So, some time last month a friend of mine asked me to join her in the “Tri for Old Glory” in San Marcos, Texas. I glanced at my July calendar which didn’t look to bad and agreed to do the Olympic Distance race (1500m swim/24 mile bike/10k run). It wasn’t until late June that I realized that this race was one week after the Buffalo Springs half iron triathlon. Well, this should be interesting.
My husband and I went to a wedding in South Austin the evening before (props and congratulations to Cary and Kalynn!). Afterwards, we had to drive about an hour home, and I still had to pack the truck for the race. I never could find my running shoes, so I grabbed my old throw down pair from last season. It was only going to be 6 miles. I hurriedly packed the truck with anything I thought I might need, but still didn’t get to bed until late. A few hours later, I got up (at 4:15am), got dressed and headed out leaving plenty of time to get to San Marcos and pick up my packet.
I was making pretty good time right up until I hit the hardly-penetrable fog. Once I go off the highway it was even worse. We’re talking less than 20 feet visibility. I crept out to the race sight with about 30 minutes to spare and still had to get my packet, get body-marked, set up transition and use the bathroom. As I was standing in the very long packet pick-up/registration line, the race director announces 15 minutes until transition closes. Eek! You can’t get body marked until you have your race packet (so you know what your race number is),and you can’t get into to transition until you’re body marked. I had 15 minutes to do everything.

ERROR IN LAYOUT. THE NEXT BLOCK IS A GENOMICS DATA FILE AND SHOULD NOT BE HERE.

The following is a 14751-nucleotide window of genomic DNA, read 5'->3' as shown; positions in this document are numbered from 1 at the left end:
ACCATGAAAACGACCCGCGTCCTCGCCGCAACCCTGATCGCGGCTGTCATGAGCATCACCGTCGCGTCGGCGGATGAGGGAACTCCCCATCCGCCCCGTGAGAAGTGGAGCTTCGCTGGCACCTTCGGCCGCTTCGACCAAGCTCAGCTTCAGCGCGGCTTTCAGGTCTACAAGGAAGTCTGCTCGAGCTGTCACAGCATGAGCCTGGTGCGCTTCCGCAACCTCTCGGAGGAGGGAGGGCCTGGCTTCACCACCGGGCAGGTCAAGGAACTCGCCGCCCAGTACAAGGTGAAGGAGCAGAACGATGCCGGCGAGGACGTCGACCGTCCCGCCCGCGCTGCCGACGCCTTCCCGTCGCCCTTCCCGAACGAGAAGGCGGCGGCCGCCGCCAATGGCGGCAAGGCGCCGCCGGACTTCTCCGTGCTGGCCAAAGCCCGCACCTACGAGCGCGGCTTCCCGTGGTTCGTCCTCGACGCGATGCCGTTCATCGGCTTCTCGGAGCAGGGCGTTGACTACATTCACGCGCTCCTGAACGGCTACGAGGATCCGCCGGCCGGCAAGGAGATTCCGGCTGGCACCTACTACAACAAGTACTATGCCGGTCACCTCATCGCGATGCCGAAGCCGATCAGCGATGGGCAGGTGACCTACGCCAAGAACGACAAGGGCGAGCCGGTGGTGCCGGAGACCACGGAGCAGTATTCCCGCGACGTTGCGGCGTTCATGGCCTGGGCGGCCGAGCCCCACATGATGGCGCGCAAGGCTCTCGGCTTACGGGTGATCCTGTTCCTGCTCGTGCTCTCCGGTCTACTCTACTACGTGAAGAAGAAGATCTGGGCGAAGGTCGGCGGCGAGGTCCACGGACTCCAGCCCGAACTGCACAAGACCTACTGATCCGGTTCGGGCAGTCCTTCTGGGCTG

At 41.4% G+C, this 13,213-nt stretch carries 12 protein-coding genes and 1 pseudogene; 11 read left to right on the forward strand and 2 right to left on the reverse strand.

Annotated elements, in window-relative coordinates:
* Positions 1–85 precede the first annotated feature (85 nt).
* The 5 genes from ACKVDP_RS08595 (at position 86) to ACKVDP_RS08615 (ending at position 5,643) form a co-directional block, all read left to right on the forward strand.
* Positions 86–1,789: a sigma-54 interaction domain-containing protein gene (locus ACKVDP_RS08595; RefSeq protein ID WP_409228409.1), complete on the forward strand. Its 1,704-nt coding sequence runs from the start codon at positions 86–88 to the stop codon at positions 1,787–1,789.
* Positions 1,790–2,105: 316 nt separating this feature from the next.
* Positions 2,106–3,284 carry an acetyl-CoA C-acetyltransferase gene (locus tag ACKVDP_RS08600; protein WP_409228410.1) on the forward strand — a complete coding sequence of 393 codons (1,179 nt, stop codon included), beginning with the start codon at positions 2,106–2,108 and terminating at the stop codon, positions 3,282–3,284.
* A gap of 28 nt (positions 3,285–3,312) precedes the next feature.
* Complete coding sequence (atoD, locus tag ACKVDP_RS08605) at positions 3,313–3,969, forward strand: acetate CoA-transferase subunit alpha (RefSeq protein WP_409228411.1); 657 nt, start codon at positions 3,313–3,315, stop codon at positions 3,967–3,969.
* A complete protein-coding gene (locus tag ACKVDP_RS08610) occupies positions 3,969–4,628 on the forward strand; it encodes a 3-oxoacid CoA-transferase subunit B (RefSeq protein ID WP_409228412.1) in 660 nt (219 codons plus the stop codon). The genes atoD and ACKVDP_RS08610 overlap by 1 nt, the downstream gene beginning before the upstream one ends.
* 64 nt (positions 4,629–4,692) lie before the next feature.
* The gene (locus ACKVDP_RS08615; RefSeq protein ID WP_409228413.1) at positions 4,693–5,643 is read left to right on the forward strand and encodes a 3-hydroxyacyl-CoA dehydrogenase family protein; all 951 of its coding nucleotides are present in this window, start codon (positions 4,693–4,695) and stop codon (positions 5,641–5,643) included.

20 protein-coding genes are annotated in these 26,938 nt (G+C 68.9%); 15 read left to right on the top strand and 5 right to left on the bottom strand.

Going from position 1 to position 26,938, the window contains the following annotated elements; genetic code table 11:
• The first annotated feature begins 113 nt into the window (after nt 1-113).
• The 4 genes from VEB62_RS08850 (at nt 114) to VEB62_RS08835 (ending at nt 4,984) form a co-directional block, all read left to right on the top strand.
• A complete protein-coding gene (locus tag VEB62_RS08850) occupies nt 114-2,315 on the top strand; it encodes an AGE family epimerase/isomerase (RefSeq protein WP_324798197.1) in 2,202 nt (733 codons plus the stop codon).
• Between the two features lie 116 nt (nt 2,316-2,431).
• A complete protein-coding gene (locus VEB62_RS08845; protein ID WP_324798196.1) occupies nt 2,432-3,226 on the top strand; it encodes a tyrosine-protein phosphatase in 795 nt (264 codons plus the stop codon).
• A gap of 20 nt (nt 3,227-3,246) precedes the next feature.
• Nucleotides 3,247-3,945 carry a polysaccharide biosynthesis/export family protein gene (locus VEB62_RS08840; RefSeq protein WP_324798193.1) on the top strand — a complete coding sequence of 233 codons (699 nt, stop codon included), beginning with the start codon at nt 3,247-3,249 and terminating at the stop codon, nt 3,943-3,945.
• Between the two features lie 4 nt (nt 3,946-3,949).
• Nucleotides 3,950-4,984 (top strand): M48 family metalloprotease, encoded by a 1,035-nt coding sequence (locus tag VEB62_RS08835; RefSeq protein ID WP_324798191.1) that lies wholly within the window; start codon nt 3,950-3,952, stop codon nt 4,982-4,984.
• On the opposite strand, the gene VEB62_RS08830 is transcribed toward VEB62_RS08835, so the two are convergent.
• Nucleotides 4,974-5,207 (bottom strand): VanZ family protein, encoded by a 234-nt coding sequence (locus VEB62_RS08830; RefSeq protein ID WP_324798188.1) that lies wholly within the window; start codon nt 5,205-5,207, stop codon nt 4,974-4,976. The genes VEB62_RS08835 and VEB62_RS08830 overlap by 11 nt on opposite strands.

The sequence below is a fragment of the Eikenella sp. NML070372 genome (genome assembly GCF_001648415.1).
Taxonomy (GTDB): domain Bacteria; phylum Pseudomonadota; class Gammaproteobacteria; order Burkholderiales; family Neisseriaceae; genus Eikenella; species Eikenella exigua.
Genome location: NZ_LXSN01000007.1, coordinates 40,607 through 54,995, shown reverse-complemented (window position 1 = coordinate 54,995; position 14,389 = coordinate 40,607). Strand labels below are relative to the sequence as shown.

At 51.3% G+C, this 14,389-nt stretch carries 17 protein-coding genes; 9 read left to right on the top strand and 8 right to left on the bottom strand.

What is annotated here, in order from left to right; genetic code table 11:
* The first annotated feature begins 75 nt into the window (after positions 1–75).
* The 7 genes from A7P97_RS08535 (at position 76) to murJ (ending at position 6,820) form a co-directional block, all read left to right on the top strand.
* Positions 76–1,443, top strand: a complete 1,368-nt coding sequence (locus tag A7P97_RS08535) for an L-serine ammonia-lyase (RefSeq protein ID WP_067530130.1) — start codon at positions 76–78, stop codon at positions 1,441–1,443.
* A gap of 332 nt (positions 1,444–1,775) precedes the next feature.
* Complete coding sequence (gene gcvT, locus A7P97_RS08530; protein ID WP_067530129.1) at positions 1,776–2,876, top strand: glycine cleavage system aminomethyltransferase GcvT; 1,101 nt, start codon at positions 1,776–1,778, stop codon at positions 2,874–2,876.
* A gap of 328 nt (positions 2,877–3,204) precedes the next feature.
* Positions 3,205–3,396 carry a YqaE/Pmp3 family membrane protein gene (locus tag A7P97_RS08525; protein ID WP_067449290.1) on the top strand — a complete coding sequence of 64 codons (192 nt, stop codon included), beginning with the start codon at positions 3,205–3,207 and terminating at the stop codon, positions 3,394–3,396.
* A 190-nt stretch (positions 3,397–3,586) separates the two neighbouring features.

I finally got my packet and marked, and scored a pretty good rack spot (right next to a buddy of mine, Christalynn). I set everything up, made sure my areo-bottle was full of Gatorade for bike nutrition and connected to my handlebars. I had an extra bottle of water to refill for the second loop of the ride. I threw a gel in my bike box, just in case, and put another in my race belt for the run. Everything looked good in transition.
Then I look at the bathroom line. Eek! There is no way I’m getting through that line before the race start. I opt to be one with nature between to mounds of dirt back behind a trailer near the woods (hey, guys do it all the time). Feeling feel enormously relieved — that I am not still standing in the huge bathroom line, I head in the direction that I think the lake is located (due to the fog I could not actually see the lake). Just then the race director announces that the race will be delayed while the sheriff makes sure that the roads are safe for cyclists in the fog.